The best books to understand the history and future of bioelectricity

Why am I passionate about this?

I’m a science and technology journalist who has reported on neurotech and bioelectricity for over 15 years, for publications including New Scientist, IEEE Spectrum and Quartz. After a formative experience in a DARPA brain-stimulation experiment, I began to dig into the history and science of bioelectricity, trying to understand both the science at the level of membrane biophysics, and the history and psychology of how biology lost custody of electricity. My resulting book is an effort to create a repository of the real, rigorous studies that have advanced our understanding of this fascinating science at an accelerating rate in the past 20 to 40 years - and what the new science means about the future.

I wrote...

Book cover of We Are Electric: Inside the 200-Year Hunt for Our Body's Bioelectric Code, and What the Future Holds

What is my book about?

Every cell in our bodies - bones, skin, nerves, muscle - has a voltage, like a tiny battery. We’ve suspected since the 1700s that this bioelectricity is integral to the brain’s ability to send and receive the body’s messages, underpinning all motion, sensation, and thought. And yet even as it became clear that bioelectric signaling does that and much more, the study of bioelectricity kept being sidelined. Incredible new tools have allowed us to begin to appreciate the true depth and breadth of our electrification. 

Bioelectricity is why we develop the way we do in the womb and how our bodies know to heal themselves from injury. When these signals go awry, illness, deformity, and cancer can result. We Are Electric introduces the next frontier of scientific understanding: the body's electrome.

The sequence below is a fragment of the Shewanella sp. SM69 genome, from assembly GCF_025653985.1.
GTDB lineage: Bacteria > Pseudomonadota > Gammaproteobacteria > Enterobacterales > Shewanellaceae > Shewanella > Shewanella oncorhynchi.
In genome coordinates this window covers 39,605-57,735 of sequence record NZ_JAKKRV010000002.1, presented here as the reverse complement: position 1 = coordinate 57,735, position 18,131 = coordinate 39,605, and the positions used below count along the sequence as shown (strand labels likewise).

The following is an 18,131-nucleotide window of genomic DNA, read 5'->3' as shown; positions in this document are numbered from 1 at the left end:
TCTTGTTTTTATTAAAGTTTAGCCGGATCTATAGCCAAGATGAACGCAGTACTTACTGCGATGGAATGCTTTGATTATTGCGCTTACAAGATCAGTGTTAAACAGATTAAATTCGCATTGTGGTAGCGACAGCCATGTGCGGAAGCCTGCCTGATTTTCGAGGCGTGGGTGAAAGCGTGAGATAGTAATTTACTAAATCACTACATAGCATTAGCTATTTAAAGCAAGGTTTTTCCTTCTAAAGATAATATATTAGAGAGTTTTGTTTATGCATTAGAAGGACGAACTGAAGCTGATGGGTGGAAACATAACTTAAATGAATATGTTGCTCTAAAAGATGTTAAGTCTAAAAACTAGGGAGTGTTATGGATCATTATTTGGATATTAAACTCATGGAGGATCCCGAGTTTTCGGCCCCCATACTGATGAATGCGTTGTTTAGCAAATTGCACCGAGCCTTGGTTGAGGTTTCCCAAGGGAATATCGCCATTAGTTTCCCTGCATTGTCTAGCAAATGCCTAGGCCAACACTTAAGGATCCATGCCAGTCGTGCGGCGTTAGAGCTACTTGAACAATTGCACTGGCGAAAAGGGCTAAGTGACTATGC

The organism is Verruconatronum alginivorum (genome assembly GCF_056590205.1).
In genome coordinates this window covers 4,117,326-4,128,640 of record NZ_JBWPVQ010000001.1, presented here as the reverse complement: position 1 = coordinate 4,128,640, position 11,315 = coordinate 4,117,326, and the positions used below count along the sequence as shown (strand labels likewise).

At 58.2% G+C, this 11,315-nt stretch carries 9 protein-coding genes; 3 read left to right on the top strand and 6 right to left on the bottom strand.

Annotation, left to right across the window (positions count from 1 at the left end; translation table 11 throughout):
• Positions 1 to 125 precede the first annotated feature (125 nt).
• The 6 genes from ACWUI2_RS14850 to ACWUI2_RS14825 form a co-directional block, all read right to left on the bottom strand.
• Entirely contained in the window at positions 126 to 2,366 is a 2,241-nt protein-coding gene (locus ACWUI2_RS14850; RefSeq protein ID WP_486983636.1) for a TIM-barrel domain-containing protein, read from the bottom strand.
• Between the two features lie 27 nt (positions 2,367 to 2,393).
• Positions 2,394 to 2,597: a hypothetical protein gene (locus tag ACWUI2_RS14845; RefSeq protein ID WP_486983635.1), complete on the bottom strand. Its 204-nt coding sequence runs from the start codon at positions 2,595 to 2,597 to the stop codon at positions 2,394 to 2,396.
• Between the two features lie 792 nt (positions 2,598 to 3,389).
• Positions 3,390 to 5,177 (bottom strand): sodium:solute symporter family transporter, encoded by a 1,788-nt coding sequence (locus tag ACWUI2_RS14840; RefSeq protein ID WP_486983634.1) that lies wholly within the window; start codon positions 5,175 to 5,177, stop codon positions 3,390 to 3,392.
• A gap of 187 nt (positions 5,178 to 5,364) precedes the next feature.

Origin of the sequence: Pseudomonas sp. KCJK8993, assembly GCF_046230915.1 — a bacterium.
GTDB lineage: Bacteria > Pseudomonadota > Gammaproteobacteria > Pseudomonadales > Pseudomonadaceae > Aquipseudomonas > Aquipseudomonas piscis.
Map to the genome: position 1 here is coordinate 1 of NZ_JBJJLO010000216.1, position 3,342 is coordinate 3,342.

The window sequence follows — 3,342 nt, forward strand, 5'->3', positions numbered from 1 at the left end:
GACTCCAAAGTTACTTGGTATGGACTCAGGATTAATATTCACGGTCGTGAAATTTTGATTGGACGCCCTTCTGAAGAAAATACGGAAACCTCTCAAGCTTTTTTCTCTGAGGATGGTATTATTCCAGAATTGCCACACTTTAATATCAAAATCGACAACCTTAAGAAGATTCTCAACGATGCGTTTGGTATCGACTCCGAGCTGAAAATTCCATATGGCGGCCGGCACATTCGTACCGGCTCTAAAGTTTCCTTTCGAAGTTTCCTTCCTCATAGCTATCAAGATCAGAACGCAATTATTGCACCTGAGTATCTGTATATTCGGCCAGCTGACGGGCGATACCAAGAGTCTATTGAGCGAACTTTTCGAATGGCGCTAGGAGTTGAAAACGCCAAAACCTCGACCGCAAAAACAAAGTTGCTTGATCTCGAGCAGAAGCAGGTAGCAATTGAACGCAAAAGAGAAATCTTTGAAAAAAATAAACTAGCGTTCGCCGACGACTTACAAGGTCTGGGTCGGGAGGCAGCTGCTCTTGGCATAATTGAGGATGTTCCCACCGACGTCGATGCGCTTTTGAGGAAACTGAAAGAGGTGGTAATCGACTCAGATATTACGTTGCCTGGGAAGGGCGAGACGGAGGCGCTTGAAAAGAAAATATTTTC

Shepherd is reader supported. When you buy books, we may earn an affiliate commission.

The books I picked & why

Book cover of Shocking Frogs: Galvani, Volta, and the Electric Origins of Neuroscience

Sally Adee Why did I love this book?

Luigi Galvani found the first evidence that the signals between the brain and the body are electric at the end of the 18th century in Italy.

But his discovery was almost immediately overshadowed by the much more immediately useful invention of the battery. After this, the very idea of bioelectricity fell into disrepute along with Galvani’s reputation.

Neurophysiologist Marco Piccolino and historian of science Marco Bresadola dig into the original controversy over animal electricity and detail how this schism would shape the next 200 years of neuroscience and electrophysiology.

The authors draw on deep-cut archival source material to conclusively restore the unfairly tarnished reputation of Galvani.

This is not a book for people with a mild interest, but will nourish those with an obsessive interest in every detail around the controversy. 

By Marco Piccolino, Marco Bresadola,

Why should I read it?

1 author picked Shocking Frogs as one of their favorite books, and they share why you should read it.

What is this book about?

"... and still we could never suppose that fortune were to be so friendly to us, such as to allow us to be perhaps the first in handling, as it were, the electricity concealed in nerves, in extracting it from nerves, and, in some way, in putting it under everyone's eyes."

With these words, Luigi Galvani announced to the world in 1791 his discovery that nervous conduction and muscle excitation are electrical phenomena. The result of more than years of intense experimental work, Galvani's milestone achievement concluded a thousand-year scientific search, in a field long dominated by the antiquated beliefs…

Book cover of Shocking Bodies: Life, Death and Electricity in Victorian England

Sally Adee Why did I love this book?

Gruesome experiments extended Luigi Galvani’s early work with frog cadavers into human ones.

Victorian-era scientists shocked the bodies of executed prisoners, or sold improbably electrical cures, all in the hopes of finding the answers to questions about the boundary between life and death.

Iwan Rhys Morus chooses four case studies that explain how science got to grips with electricity and its effects on the human body, and what the intersection implied about both.

The book provides lasting insights into why electric medicine is still widely associated with pseudoscience today.

By Iwan Rhys Morus,

Why should I read it?